Mosaic Blog

One Year Later, Young Egyptians Vow to Finish Their 'Incomplete' Revolution

The events of January 25, 2011 sparked a movement that changed the course of history in Egypt and the entire region. Exactly one year later, thousands of Egyptians who participated in the revolution that toppled President Hosni Mubarak filled Cairo's Tahrir Square. While some gathered in celebration, many others rallied in defiance of what they believe is an unfinished revolution. "I think anyone who intends to go and celebrate on January 25 needs to go and reconsider this choice because we still have a long way to go," recounts one protestor.


As revolutionaries reflect on the January 25 anniversary, for many, today is a grim reminder that despite the fall of Mubarak, not much has changed in Egypt. One journalist who has been covering events in Egypt all year described the revolution as "young and intoxicating…Mubarak was gone, and Egypt overflowed with hope and the invincibility of youth." But today, "one year later, the romanticism of the revolution has faded."


As bitter political division and a troubled economy still plague the country today, many wonder how long and what it will take for Egypt to bounce back. And, despite historic first round parliamentary elections, the Supreme Council of the Armed Forces (SCAF) still remains largely in charge. 

According to al-Alam TV
, hundreds of thousands of protestors across the country today are demanding an end to military rule, the start of presidential elections, and the execution of deposed President Hosni Mubarak. They are also mourning the many Egyptians who have died since January 25, 2011.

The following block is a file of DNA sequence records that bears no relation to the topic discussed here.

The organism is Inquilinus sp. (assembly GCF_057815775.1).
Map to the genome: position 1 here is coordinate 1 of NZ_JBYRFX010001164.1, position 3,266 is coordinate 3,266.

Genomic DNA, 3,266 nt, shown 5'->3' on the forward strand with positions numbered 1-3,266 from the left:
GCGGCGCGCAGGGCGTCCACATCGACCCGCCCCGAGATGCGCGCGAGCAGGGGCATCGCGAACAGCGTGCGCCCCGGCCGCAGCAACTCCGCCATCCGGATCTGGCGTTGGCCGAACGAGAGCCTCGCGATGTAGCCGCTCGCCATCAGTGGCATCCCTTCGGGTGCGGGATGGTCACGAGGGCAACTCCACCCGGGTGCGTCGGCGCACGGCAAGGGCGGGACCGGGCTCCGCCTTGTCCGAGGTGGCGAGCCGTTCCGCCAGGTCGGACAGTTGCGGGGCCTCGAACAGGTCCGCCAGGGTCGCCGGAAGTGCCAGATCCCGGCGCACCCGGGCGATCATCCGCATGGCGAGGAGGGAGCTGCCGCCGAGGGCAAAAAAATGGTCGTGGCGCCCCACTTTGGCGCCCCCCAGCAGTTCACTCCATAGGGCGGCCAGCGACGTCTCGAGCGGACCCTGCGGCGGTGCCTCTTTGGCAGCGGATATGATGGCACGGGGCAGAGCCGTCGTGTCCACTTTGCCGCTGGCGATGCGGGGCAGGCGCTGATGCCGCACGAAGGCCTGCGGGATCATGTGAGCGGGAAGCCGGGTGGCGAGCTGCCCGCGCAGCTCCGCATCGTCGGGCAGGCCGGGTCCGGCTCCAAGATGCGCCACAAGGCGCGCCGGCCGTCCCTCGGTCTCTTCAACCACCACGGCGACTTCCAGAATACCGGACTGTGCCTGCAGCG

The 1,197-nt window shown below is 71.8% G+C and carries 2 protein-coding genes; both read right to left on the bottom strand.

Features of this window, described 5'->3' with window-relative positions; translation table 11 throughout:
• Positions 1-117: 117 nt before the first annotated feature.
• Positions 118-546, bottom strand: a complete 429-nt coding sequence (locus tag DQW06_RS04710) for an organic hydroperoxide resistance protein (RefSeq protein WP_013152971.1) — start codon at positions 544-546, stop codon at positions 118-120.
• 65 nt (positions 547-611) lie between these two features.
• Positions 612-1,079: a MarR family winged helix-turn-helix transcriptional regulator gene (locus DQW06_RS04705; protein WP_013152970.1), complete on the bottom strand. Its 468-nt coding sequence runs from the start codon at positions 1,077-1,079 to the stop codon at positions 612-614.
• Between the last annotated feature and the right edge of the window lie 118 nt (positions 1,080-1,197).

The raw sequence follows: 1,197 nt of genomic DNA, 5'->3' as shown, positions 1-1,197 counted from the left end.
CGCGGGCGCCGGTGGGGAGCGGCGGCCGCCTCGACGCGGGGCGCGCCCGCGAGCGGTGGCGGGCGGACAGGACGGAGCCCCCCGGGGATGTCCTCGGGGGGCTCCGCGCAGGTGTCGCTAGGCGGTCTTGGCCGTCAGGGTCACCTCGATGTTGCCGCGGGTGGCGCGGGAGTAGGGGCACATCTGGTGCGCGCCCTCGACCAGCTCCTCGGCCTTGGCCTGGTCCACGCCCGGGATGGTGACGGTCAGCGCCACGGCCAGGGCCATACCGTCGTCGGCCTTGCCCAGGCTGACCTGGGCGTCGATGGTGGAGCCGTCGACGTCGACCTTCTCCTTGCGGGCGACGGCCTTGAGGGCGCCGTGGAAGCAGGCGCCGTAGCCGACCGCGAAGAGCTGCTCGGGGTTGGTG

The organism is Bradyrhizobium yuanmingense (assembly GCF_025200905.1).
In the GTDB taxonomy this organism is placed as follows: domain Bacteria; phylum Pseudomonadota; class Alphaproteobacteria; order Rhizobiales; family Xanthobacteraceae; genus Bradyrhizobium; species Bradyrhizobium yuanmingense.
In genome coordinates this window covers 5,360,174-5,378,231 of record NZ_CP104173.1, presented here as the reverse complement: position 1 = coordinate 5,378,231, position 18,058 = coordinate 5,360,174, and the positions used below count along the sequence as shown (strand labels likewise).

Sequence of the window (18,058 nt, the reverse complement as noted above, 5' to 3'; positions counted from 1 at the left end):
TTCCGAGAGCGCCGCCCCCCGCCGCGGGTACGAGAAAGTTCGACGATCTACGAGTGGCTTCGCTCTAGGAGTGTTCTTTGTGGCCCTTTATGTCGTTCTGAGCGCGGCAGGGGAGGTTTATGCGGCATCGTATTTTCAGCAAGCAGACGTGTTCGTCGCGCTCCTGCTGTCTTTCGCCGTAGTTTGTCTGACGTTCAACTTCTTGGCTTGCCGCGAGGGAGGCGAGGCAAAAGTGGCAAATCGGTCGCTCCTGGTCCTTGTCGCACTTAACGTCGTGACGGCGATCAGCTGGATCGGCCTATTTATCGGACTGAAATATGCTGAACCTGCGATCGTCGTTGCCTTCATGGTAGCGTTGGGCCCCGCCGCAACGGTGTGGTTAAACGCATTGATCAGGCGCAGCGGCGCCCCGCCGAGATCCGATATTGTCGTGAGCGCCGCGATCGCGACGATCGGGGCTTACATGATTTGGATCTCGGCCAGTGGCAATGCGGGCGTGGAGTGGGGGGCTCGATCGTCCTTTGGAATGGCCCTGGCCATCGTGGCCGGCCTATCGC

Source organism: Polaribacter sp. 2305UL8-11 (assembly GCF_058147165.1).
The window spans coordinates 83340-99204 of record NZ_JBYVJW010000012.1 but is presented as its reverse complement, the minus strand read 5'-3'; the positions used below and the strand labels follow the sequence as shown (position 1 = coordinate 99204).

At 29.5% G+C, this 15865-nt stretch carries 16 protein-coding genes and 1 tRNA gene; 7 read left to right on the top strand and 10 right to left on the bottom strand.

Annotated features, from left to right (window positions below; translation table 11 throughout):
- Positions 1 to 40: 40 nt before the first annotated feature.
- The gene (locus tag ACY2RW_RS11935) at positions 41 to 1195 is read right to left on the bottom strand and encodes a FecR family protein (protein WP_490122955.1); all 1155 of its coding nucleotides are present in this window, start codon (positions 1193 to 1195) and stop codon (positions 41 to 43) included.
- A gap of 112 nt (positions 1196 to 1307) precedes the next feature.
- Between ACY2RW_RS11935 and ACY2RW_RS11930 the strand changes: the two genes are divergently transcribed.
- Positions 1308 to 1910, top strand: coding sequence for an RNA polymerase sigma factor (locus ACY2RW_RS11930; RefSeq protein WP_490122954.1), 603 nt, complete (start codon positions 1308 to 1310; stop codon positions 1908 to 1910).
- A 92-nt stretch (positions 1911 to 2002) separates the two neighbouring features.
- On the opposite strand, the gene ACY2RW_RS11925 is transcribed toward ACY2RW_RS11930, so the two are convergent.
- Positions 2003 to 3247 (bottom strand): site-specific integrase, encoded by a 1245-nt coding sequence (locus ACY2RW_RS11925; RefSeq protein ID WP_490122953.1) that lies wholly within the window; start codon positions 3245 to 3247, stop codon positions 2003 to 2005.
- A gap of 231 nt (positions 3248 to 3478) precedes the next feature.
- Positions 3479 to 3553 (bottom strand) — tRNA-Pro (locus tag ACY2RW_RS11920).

Despite the unforeseen challenges since the fall of Mubarak, Egyptians are determined not to give up on the promise of the "Arab Spring." When the Guardian newspaper asked people on Twitter, "What does #Jan25 a year on mean to you?", many responses conveyed a sense of deep pride and hope for the future of Egypt. One person tweeted, "This year's #Jan25 is filled with hope of a better future 4 #Egypt even though it is still marred by a number uncertainties." Another wrote, " We breathe hope, we paid blood to get our freedom, my beloved Egypt is and will always be great.#JAN25"


A demonstrator carries an Egyptian flag near Tahrir square where demonstrators are gathering to mark the first anniversary of Egypt's uprising, January 25, 2012. Tens of thousands massed in Cairo's Tahrir Square and other Egyptian cities on Wednesday, a year after an uprising erupted that toppled Hosni Mubarak, spurred on revolts across the region and exposed rifts in the Arab world's most populous state. REUTERS/Asmaa Waguih


Photo: A demonstrator carries an Egyptian flag near Tahrir Square where demonstrators are gathering to mark the first anniversary of Egypt's uprising, January 25, 2012.  REUTERS/Asmaa Waguih


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Tonight on Mosaic: Gaddafi disappearance fuels speculation about his wherabouts